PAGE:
Andy Lopez’s death grabbed national headlines and left a community dazed and in despair, with hundreds rallying in front of the Sheriff’s headquarters in Santa Rosa on Tuesday. The uproar surrounding the tragic death of a young teen is likely what prompted the FBI to launch an investigation into the incident, a review that is very rarely afforded to police officer-involved shootings. Andy Lopez is hardly the first unsuspecting civilian to die at the hands of an officer in uniform, and given the culture of police camaraderie and the protections often furnished to law enforcement officials in use-of-force incidents, he will likely not be the last.
Police-involved shootings and use-of-force incidents are on the rise in cities all across the nation—everywhere from Los Angeles to Las Vegas to Milwaukee. In some cases, the growth is striking. In Philadelphia, for example, shootings by police officers rose to the highest level in a decade in 2012, despite the decline in violent crime. It’s hard to know how to interpret the differences in data from year to year: factors like underreported data in previous years and the dearth of national data of civilian deaths by police must be considered.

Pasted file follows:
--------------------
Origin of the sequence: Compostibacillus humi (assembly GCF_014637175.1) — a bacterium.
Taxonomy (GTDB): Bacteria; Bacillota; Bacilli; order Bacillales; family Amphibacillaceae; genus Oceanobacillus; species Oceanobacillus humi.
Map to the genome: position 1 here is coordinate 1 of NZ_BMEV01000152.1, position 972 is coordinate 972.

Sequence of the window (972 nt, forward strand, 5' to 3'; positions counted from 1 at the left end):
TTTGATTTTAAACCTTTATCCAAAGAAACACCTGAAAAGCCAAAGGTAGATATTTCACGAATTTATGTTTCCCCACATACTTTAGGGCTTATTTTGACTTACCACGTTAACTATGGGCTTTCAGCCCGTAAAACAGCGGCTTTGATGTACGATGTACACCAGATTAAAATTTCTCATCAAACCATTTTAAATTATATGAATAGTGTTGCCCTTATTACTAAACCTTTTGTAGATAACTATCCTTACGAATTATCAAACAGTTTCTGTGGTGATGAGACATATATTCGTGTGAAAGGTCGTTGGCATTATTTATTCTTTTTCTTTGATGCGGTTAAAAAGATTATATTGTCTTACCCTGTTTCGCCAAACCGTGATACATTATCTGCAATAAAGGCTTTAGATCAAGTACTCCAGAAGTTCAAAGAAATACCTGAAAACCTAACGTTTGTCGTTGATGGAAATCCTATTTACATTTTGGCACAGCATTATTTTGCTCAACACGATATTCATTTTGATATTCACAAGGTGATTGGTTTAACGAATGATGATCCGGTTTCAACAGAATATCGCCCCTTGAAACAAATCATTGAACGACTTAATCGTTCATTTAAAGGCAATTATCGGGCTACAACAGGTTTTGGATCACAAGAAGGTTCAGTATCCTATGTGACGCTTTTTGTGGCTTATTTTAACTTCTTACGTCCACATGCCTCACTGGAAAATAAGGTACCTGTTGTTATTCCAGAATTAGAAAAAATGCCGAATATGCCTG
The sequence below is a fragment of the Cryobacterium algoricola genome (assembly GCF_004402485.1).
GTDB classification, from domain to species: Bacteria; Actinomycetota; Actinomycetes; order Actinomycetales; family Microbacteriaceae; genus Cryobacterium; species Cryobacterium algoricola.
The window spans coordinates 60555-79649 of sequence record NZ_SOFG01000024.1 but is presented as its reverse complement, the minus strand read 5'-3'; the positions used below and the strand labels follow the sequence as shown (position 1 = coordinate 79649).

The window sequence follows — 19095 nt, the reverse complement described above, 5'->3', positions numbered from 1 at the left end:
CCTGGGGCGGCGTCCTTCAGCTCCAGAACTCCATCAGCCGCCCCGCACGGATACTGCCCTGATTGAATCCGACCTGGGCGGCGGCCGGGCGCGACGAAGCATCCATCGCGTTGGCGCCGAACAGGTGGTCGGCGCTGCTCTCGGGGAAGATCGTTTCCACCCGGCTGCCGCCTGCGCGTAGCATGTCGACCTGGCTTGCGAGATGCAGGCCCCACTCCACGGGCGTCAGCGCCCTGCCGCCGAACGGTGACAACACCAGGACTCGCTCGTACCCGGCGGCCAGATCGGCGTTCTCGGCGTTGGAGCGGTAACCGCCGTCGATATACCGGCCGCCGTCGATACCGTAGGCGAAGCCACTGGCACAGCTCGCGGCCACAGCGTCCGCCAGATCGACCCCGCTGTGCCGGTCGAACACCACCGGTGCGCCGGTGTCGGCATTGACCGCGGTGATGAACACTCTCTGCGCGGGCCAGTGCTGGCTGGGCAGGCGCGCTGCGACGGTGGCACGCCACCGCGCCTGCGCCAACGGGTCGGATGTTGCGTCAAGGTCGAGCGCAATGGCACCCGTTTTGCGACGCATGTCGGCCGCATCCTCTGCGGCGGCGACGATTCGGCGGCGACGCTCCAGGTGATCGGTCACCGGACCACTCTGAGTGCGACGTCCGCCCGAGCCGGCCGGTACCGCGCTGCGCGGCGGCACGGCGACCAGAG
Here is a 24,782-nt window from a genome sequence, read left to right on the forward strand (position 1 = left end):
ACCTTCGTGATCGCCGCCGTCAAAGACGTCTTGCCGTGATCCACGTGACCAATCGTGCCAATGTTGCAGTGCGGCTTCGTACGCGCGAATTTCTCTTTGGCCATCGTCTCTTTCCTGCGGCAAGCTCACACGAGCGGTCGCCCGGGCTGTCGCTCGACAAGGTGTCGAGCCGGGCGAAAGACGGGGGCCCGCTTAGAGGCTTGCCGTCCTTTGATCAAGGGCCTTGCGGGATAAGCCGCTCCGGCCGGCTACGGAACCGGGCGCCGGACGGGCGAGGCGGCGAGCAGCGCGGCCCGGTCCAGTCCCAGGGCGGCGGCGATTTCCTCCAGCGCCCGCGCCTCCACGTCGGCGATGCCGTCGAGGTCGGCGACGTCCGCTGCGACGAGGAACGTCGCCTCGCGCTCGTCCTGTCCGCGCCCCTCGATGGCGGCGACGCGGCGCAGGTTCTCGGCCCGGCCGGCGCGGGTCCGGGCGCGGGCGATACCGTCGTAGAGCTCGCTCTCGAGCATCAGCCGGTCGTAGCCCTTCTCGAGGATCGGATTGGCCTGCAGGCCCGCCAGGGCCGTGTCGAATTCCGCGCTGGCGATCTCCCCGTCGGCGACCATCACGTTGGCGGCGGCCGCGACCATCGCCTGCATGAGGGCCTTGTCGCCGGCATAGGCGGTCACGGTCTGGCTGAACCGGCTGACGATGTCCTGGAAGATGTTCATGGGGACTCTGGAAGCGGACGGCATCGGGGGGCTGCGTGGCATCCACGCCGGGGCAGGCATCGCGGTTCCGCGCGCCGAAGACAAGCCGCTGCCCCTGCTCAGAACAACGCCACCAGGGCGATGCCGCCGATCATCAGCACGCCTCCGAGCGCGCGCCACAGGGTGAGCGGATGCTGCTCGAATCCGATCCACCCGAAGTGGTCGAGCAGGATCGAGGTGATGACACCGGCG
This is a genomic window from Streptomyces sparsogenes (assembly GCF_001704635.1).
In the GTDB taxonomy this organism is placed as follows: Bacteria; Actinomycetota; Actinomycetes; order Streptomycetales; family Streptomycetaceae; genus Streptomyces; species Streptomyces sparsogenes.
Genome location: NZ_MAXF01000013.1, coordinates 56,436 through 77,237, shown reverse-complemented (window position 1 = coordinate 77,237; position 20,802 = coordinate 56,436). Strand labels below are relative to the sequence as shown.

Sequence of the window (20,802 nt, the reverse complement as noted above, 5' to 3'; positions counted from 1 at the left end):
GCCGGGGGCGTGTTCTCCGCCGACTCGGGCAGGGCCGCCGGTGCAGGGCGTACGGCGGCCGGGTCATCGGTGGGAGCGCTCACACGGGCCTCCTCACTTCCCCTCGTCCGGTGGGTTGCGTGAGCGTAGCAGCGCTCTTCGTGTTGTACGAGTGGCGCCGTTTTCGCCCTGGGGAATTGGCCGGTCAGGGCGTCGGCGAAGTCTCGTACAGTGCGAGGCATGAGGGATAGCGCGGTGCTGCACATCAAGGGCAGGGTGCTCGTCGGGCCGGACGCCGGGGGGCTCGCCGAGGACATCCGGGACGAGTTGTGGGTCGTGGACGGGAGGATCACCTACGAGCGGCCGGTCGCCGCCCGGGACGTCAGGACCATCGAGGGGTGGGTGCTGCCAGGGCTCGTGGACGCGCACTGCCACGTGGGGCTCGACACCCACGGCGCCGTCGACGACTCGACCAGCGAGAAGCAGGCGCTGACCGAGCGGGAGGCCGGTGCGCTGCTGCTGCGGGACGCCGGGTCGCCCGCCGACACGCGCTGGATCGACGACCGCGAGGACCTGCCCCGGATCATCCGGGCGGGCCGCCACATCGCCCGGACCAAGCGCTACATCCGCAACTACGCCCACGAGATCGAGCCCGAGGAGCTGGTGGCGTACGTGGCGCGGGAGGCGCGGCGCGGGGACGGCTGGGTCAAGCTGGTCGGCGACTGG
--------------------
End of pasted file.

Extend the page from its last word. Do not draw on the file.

But police officers who don’t hesitate to draw their guns and shoot in a pinch can be found in cities all over the U.S., as recent cases have shown. Even before Lopez’s death, the issue was in the public eye. In the frenzy of the Christopher Dorner pursuit, LAPD officers mistakenly opened fire on a truck that didn’t at all match the description of the vehicle in question.The two innocent women inside, who were carrying newspapers, were injured from the gun shots and broken glass. Last month, an unarmed man named Jonathan Ferrell was shot to death by police officers in North Carolina while he sought help after being injured in a car crash. Also in September, an unarmed mother in a vehicle on Capitol Hill was fatally shot by DC police after ramming a security checkpoint and striking a Secret Service officer with her car.
The Feds have taken notice. In Las Vegas, for example, following an investigative series on the LVPD by the Las Vegas Review Journal, the Department of Justice conducted a federal civil rights probe, necessitated by “the lack of accountability” in the department. The DOJ cited inconsistent training and tactical errors amongst the 75 findings and recommendations it issued.
Groups like the Stolen Lives Project and the National Police Accountability Project (NPAP), an undertaking of the National Lawyers Guild, are working to demonstrate that this “lack of accountability” isn’t unique to cities like Las Vegas. Members of the Stolen Lives project collect and document news and information about people, like Ramarley Graham from the Bronx, who they feel lost their lives to police officers’ abuse of authority and use of excessive or unwarranted deadly force. Graham, an unarmed 18 year old who was gunned down by NYPD officers who followed him into his parents’ home and shot him at close range, is one of the 21 documented people killed by the NYPD last year. The groups raise questions about underreported or overlooked cases of police brutality, and stress that police misconduct is going unchecked by the justice system.